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Dea Brings Italian Goddess Energy and Mediterranean Cuisine to Inwood Village

The folks behind Lovers Seafood and Shinsei are opening a third restaurant in the West Dallas neighborhood

A plate of pasta with octopus and arrabiata sauce.
The octopus pasta with arrabiata sauce is the chef’s favorite on the opening menu at Dea.
Courtney E. Smith is the editor of Eater Dallas. She's a journalist of 20 years who was born and raised in Texas, with bylines in Pitchfork, Wired, Esquire, Yahoo!, Salon, Refinery29, and more. When she's not writing about food, she co-hosts the podcast Songs My Ex Ruined.

After two years of work, Tracy Moore Rathbun and Lynae Fearing are preparing to open their third restaurant in Inwood Village. The restaurateurs behind Shinsei and Lovers Seafood and Market will open a coastal Mediterranean restaurant called Dea, Italian for goddess, on September 26.

General manager Anthony Valiani tells Eater Dallas the menu will have a fresh pasta program and heavy Italian influences in the dishes. But it will also feature Mediterranean seafood dishes, including scallops, halibut, and a casarecce with octopus pasta that its chef, Roman Murphy (formerly of North Italia and the chef de cuisine at Lovers Seafood), calls his favorite.

Several Italian spots have opened in Dallas this year, but Valiani says with certainty that the market still has room for more. “Because we have a Mediterranean twist, and we’re doing some things that are a little bt outside of the norm…I think will set us apart from the traditional upscale Italian,” Valiani says.

A gray building is painted with an abstract mural in white, black, tangerine, and bright yellow.
The exterior of Dea, in the old Fireside Pies location in Inwood Village.

Murphy’s other choice pick from the menu is the mussels from Prince Edward Island, which he calls a play on a romesco with roasted bell peppers, Marcona almonds, and Thai basil and tomatoes. The menu also features housemade focaccia, wood-roasted bone marrow, and a burrata salad.

Dea will also have a wine program written by beverage director Kelly Newman, who oversees the other properties in the portfolio, and a cocktail program developed by Valiani. The domestic wines Dallas diners love to order, from California cabs to Chardonnay, are on offer. Newman has also put together a list of wines from the Mediterranean region that Valiani says includes “off the beaten path” options, which include Falanghina, an Italian white wine grape and eclectic Grecian and Italian reds, including a Xinomavro that should pair nicely with its pasta. The star of the cocktail menu will be the Mediterranean gin and tonic, but look for a duck fat washed Old Fashioned and cocktails with a twist, including one that utilizes mascarpone. Textures and acid are the themes of their drinks, Valiani says.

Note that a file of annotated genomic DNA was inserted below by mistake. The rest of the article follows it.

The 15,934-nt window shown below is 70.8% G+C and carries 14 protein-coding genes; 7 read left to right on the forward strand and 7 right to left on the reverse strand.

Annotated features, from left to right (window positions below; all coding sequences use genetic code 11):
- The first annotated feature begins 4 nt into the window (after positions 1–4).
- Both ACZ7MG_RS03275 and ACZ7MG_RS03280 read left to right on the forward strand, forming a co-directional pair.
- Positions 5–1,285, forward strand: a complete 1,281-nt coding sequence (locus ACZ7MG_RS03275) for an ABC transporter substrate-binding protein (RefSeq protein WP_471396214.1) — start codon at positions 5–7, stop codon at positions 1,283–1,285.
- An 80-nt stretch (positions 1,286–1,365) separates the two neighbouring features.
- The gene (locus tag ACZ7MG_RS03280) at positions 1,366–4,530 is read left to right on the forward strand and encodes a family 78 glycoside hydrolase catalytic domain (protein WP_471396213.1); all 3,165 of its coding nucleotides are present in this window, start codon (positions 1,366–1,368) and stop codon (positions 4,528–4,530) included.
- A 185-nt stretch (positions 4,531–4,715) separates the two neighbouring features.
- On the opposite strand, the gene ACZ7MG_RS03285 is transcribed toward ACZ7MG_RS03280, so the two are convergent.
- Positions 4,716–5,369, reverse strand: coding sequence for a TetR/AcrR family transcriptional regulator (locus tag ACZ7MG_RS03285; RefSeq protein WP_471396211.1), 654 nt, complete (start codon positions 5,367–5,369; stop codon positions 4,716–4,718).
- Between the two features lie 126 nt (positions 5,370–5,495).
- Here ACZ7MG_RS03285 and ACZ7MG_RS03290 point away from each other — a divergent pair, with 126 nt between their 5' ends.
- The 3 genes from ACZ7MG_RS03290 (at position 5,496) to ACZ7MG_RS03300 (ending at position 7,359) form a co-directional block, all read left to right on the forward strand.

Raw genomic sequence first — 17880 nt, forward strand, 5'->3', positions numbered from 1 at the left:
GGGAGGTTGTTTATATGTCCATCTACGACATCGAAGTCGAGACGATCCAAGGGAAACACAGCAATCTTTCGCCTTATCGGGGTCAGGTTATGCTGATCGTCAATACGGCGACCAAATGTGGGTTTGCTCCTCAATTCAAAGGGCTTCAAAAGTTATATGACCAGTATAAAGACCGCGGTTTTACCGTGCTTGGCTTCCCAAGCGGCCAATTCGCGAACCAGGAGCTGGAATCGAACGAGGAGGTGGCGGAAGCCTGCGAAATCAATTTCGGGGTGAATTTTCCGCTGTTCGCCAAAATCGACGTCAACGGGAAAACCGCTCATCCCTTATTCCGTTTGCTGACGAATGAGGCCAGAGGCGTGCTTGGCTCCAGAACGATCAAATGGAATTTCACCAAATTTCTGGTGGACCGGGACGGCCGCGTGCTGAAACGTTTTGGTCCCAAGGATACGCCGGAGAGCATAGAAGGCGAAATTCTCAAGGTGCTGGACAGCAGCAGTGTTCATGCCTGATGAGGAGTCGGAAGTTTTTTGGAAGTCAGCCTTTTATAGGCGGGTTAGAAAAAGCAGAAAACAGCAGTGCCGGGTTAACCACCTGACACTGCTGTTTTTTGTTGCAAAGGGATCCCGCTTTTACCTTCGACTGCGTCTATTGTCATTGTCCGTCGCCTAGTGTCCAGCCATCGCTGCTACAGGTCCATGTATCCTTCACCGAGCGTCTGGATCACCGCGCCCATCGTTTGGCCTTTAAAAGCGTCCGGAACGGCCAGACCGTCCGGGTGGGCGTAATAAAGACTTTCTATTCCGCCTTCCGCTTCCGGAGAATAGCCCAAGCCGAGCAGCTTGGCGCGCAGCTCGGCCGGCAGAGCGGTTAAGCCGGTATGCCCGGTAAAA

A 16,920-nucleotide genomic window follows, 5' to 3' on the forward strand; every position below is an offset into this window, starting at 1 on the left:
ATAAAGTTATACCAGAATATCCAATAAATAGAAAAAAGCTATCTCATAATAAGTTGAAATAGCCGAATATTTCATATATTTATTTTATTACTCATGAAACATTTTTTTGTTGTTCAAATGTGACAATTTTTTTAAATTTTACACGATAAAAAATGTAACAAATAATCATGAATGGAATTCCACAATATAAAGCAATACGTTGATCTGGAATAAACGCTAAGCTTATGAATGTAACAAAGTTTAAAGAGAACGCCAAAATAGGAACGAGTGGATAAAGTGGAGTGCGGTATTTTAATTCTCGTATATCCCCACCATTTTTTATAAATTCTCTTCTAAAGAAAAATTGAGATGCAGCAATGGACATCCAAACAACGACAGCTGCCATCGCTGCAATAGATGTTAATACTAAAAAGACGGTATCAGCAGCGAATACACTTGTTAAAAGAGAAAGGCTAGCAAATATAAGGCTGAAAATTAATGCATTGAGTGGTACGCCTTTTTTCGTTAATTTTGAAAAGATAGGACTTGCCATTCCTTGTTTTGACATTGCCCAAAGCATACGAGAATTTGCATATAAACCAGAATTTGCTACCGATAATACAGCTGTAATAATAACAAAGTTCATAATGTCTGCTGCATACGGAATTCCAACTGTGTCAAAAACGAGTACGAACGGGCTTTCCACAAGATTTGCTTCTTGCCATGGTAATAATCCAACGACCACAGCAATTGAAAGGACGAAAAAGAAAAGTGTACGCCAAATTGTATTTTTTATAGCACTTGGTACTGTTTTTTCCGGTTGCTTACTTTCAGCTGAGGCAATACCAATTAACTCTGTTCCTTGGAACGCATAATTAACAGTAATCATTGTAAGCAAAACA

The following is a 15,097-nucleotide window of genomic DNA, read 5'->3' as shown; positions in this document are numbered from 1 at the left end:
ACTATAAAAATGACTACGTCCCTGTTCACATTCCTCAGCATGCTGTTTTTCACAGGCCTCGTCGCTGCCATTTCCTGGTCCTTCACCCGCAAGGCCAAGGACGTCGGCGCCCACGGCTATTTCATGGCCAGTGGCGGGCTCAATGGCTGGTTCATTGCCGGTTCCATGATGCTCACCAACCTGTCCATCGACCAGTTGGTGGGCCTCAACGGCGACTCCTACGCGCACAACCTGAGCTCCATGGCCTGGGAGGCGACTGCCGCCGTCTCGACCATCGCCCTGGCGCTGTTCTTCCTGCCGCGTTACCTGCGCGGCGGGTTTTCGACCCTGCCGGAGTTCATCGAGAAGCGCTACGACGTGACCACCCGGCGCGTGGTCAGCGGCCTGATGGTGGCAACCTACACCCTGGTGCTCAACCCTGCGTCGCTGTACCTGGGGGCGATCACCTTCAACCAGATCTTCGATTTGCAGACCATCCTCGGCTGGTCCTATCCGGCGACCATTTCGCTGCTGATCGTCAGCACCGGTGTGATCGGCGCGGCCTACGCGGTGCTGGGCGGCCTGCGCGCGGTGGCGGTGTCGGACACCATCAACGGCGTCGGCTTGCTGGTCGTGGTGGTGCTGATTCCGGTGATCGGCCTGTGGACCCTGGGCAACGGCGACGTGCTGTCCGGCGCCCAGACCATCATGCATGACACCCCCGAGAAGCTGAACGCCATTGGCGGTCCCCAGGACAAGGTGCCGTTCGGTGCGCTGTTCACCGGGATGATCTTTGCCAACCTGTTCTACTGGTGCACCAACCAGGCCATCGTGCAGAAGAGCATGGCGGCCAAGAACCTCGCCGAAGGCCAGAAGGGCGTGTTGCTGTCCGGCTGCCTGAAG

A bone sits on a light blue plate with bone marrow inside, coated in balsamic vinegar with bread on the side.
Wood-roasted bone marrow at Dea.
In a wine glass, a gin and tonic is served with olives and a sprig of rosemary.
A gin and tonic loaded with olives.

The vibe is a neighborhood restaurant with no dress code, Valini says. And the location is the former Fireside Pies in Inwood Village, which the owners have split into a downstairs bar that seats 23 and an area with couches and a few two and three high-top tables. The dining room holds 70 to 80, with a private dining room upstairs that holds another 20 to 30. The decor focuses on Mediterranean colors: blues, greens, and oranges. “We went down that road of having a lot of more feminine parts of the Mediterranean and the decor, with some masculinity,” Valini says. “There’s brick but then we’ve got these beautiful drapes that have a nice floral print. The bar has a dark blue back bar but the front is set in light blue fabric with brass overhangs.”

Dea is accepting reservations through its website now.

Dea is at 7709 Inwood Rd. in Dallas.